The ultimate sports travel resource guide: Itinerant Fan’s best tips and tricks

Crowd shot

Let’s face it, watching live sports costs money. So does traveling. And since my passion is sports travel, well, it’s fair to say I’ve spent a LOT of money on that pursuit over the years.

But that doesn’t mean I’m always paying through the nose. There are ways to save, or at least be cost-conscious, on everything related to sports travel. And there are ways that you can maximize the enjoyment of your sports road trip without always resigning yourself to breaking the bank.

To that end, I’ve collected a list of resources below that we think can help you manage your budget, and have helped me do so on my trips. Not all of them offer discounts, but they can help you save money by allowing you to more easily gauge the market and compare prices. After all, solid planning is the mark of the savvy traveler!

If a company or service you know and love is not on this list, it’s because I haven’t used it extensively enough to include it here. Drop me a line to let me know about it and I’ll gladly review and consider it!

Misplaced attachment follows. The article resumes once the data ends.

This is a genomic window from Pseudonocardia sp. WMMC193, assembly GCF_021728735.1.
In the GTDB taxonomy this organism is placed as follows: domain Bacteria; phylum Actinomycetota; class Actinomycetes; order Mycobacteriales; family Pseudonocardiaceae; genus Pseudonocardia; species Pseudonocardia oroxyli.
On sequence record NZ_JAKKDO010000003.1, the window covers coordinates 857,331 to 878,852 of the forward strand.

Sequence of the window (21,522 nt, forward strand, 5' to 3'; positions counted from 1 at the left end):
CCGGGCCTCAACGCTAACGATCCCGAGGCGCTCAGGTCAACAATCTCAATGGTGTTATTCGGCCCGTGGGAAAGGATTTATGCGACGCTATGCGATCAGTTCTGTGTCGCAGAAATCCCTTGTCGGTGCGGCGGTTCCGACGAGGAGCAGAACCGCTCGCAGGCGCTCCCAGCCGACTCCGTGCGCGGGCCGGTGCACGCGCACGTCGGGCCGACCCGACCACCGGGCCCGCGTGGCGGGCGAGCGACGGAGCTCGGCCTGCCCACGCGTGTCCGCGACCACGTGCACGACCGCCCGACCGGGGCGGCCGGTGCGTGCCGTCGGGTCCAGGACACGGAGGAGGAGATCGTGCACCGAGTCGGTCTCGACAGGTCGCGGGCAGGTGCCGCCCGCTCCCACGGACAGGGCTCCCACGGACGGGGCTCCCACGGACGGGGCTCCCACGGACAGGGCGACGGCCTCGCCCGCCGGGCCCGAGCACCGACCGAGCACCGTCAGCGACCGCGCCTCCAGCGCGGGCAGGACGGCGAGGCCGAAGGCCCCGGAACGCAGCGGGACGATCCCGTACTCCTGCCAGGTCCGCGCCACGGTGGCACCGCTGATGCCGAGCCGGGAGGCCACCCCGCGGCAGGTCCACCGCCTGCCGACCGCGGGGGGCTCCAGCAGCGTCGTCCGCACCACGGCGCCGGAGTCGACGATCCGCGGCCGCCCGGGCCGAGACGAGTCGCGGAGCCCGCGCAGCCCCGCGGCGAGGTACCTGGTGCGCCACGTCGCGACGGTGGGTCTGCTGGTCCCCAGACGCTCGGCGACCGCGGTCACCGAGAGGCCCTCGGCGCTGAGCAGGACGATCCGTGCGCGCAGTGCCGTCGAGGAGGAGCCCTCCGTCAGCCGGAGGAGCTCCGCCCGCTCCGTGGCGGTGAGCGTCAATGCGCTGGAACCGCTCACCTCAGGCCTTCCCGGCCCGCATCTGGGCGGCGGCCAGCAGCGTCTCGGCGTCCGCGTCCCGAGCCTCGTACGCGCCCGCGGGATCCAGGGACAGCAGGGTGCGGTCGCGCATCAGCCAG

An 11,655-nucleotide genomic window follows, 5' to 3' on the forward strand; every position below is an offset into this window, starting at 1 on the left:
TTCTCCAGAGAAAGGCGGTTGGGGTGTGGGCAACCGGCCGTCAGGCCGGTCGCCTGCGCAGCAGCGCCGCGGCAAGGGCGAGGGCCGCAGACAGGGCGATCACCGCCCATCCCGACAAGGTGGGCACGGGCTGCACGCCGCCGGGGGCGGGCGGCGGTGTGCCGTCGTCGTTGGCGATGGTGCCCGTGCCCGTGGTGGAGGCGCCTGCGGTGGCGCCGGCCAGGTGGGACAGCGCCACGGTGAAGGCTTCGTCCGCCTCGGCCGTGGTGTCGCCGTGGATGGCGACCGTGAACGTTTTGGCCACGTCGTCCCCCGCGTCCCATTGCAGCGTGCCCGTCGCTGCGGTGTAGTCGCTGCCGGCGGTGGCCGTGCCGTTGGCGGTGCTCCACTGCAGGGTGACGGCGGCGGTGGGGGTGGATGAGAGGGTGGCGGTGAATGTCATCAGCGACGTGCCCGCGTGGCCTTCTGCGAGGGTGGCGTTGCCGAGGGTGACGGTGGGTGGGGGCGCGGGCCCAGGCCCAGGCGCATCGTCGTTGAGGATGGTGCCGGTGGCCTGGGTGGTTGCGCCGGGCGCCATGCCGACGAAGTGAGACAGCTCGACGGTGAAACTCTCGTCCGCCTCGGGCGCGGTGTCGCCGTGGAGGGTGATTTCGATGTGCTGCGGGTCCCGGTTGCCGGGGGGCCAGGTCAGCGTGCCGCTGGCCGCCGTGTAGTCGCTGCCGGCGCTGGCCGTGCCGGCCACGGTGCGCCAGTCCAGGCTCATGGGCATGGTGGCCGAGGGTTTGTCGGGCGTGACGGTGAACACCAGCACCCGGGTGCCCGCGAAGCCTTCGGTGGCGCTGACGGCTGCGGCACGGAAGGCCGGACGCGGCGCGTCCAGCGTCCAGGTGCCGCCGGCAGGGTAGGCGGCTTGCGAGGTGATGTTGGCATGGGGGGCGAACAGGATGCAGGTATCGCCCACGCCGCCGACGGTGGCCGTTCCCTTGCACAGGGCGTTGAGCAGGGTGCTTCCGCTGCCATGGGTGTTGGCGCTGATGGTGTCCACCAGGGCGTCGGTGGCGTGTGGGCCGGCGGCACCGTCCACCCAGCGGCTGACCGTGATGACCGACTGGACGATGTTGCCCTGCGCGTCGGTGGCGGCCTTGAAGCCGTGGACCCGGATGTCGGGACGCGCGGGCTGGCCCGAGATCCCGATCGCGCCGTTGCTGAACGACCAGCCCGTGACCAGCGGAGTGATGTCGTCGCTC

Disclosure: Please note that some of the links below are affiliate links, and at no additional cost to you, I earn a commission if you make a purchase. The recommendations made below are only for companies that we’ve used and have proven to enhance our sports travel experiences.

Stock image of ticket windows at a sports and entertainment venue

Game tickets

Because of its ultra-wide reach and partnerships with many major sports leagues and teams, Ticketmaster is pretty much a must-visit when you’re researching ticket prices. Yes, its penchant for charging exorbitant fees and messing up high-demand sales is well-known, and any skepticism caused by that is justified. But depending on the event, good deals can still be had if you just take a look at the platform.

MLB Ballpark app
This is for baseball only, obviously, but MLB’s proprietary app is the best way to connect directly with the teams to buy tickets. Whether you watch live baseball frequently or just every once in a while, it’s a handy app to have because you can score ticket deals, keep track of the game and even order concessions through it.

While it’s no longer the be-all end-all for resale tickets, StubHub still has plenty of good uses. You can be reasonably certain you’re seeing a wide enough array of listings to make a good judgment on value, and it also offers a value gauge to help you decide quickly if you’re getting a good deal.